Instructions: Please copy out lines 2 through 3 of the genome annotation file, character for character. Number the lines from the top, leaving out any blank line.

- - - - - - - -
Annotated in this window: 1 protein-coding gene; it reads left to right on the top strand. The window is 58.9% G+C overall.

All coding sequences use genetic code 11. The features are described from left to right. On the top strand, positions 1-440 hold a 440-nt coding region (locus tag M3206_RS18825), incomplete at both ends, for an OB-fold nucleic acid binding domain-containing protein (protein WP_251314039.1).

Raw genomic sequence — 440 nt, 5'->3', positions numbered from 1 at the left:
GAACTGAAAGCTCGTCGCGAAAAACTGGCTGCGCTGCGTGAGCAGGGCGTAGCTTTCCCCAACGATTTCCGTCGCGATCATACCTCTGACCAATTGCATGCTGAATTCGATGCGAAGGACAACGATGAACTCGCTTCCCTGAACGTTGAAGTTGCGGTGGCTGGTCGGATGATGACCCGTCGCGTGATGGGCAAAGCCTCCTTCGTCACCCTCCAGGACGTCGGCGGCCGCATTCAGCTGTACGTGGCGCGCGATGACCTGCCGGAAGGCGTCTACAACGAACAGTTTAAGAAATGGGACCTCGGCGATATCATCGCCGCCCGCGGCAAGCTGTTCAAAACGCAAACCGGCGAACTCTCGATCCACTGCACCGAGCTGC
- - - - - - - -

All coding sequences use genetic code 11. The features are described from left to right. On the top strand, positions 1-440 hold a 440-nt coding region (locus tag M3206_RS18825), incomplete at both ends, for an OB-fold nucleic acid binding domain-containing protein (protein WP_251314039.1).

Raw genomic sequence — 440 nt, 5'->3', positions numbered from 1 at the left: